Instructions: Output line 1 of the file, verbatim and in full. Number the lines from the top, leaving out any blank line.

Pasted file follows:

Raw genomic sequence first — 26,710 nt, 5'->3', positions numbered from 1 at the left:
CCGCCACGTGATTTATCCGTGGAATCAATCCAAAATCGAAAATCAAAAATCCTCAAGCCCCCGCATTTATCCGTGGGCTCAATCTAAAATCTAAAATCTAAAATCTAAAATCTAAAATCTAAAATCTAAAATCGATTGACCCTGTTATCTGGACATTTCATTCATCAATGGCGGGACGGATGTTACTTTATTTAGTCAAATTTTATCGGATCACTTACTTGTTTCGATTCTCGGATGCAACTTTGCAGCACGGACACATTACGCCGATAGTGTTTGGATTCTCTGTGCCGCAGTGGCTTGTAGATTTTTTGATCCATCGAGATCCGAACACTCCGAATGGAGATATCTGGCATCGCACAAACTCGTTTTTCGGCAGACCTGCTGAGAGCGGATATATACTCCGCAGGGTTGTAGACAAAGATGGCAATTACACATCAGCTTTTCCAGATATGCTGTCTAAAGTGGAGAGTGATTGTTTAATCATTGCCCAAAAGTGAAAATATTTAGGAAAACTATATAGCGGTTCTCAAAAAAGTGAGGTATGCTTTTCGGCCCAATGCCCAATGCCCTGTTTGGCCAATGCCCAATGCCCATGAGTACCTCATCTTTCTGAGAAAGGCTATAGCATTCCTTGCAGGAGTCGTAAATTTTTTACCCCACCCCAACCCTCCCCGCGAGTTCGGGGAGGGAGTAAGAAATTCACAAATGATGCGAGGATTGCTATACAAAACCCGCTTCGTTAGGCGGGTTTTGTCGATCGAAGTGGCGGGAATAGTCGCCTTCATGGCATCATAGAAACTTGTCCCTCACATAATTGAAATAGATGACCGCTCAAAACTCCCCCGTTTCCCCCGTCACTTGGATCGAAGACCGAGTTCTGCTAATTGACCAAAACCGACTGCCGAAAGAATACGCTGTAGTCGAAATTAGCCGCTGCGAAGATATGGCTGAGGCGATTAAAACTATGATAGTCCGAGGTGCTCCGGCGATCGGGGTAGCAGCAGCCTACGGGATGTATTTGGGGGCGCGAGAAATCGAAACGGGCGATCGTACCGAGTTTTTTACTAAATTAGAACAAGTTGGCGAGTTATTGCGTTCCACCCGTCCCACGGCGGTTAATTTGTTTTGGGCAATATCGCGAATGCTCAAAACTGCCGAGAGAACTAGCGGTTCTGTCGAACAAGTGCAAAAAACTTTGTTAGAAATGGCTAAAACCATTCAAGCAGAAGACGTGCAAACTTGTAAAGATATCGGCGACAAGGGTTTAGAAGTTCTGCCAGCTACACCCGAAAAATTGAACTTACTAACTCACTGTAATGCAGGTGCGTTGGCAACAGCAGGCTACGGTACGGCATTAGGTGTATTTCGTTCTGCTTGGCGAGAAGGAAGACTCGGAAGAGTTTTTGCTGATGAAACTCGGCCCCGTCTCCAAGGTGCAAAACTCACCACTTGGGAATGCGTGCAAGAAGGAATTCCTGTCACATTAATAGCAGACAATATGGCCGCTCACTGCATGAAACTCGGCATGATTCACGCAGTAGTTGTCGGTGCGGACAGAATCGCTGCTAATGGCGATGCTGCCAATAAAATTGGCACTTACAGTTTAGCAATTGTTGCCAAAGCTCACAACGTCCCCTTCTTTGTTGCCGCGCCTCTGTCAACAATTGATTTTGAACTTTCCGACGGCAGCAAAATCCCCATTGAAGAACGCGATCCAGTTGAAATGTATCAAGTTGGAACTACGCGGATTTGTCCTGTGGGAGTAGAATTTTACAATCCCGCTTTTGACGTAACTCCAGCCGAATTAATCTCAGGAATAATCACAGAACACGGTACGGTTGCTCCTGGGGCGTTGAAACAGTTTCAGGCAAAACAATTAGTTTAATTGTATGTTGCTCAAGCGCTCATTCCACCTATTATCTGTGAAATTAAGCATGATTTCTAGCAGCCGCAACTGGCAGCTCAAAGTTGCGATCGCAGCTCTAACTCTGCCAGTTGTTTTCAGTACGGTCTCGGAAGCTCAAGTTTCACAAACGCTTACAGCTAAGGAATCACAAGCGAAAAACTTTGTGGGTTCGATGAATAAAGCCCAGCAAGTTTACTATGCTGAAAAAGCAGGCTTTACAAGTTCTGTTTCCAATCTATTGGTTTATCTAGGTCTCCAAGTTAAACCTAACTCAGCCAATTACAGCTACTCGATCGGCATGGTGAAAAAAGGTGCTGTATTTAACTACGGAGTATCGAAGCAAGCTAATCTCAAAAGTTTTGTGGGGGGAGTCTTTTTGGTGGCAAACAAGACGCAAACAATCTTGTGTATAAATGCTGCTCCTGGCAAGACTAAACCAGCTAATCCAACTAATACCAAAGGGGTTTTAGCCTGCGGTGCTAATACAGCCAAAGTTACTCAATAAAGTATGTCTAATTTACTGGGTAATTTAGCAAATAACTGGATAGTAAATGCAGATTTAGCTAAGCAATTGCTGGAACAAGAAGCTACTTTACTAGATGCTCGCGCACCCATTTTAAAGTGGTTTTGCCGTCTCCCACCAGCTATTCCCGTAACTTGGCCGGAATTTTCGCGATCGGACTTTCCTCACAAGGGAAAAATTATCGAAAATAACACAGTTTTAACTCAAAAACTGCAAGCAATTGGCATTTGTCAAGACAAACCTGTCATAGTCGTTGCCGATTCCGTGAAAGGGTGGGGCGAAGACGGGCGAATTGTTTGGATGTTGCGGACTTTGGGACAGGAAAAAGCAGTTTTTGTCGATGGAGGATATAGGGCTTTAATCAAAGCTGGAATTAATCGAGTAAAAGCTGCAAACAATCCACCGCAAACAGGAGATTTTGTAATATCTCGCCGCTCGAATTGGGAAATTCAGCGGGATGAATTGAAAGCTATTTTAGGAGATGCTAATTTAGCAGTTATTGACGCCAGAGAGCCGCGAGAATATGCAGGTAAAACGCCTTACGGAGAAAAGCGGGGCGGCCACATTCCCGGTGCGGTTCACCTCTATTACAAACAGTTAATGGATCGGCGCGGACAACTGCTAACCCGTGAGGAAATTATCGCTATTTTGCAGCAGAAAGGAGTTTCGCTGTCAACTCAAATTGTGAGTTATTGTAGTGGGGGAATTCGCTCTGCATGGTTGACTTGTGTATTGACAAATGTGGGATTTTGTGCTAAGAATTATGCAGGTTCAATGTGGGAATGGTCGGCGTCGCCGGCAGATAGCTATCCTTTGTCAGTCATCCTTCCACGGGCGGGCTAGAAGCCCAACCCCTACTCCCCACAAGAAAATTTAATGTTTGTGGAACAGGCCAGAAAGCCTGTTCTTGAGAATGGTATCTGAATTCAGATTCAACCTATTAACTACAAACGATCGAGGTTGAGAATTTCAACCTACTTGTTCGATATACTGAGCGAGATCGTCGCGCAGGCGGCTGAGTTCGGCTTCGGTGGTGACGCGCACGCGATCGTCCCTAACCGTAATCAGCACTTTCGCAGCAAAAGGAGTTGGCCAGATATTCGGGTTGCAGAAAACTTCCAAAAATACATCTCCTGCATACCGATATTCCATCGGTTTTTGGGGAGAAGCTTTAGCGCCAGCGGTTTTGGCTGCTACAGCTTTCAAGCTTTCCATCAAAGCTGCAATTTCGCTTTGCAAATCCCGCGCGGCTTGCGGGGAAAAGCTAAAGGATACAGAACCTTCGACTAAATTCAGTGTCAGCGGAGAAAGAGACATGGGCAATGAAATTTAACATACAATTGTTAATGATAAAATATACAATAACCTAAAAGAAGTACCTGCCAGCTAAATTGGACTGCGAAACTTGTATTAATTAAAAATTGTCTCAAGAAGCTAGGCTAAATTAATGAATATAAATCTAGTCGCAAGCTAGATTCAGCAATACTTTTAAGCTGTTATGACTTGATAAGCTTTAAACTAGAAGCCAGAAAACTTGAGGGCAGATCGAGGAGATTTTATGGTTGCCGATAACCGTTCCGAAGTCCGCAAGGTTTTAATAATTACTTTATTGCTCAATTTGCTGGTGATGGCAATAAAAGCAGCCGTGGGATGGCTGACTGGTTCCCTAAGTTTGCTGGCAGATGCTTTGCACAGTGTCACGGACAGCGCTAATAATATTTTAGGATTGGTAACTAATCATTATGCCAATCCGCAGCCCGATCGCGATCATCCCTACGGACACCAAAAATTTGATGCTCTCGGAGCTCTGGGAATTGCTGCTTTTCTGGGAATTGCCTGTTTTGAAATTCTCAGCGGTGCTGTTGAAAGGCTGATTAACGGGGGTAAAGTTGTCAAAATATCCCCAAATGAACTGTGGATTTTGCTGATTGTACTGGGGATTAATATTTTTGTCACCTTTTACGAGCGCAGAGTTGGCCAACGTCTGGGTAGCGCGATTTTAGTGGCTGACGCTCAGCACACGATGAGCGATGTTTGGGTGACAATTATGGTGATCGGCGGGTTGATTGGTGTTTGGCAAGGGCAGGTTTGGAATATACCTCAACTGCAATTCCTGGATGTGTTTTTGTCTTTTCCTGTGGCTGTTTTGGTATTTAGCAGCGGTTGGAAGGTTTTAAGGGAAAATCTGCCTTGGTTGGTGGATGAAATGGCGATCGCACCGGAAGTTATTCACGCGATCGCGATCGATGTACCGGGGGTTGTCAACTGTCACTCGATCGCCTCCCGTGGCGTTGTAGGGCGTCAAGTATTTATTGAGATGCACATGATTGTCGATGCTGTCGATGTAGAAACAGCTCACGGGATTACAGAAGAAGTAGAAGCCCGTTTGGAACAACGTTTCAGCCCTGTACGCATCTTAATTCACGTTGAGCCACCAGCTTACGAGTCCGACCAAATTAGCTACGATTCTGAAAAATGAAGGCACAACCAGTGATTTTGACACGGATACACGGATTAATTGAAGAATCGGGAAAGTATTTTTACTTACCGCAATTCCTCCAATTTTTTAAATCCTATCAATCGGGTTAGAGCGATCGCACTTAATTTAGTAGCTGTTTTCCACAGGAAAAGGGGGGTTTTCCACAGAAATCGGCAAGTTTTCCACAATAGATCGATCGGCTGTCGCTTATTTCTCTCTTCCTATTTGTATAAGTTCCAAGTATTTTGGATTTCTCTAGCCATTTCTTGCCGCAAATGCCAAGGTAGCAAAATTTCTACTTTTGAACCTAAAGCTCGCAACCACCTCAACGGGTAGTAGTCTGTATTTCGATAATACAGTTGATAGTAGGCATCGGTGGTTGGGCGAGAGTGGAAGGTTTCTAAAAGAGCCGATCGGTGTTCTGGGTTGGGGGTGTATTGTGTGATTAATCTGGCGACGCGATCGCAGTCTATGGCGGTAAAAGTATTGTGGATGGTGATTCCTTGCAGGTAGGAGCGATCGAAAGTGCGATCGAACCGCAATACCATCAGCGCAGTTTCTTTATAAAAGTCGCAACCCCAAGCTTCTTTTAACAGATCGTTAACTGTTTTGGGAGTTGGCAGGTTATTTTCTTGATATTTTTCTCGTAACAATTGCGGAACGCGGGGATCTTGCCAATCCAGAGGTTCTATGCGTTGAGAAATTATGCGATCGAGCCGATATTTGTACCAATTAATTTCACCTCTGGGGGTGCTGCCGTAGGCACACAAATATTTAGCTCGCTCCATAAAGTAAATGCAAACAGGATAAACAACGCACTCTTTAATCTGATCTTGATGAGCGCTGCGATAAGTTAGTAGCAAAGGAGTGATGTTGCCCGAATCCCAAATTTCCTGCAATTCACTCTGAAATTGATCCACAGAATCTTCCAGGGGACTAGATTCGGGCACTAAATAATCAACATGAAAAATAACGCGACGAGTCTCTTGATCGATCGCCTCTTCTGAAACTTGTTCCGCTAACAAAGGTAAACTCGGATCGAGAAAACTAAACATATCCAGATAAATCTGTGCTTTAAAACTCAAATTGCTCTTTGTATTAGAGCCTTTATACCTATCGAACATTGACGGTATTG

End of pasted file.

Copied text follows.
Raw genomic sequence first — 26,710 nt, 5'->3', positions numbered from 1 at the left: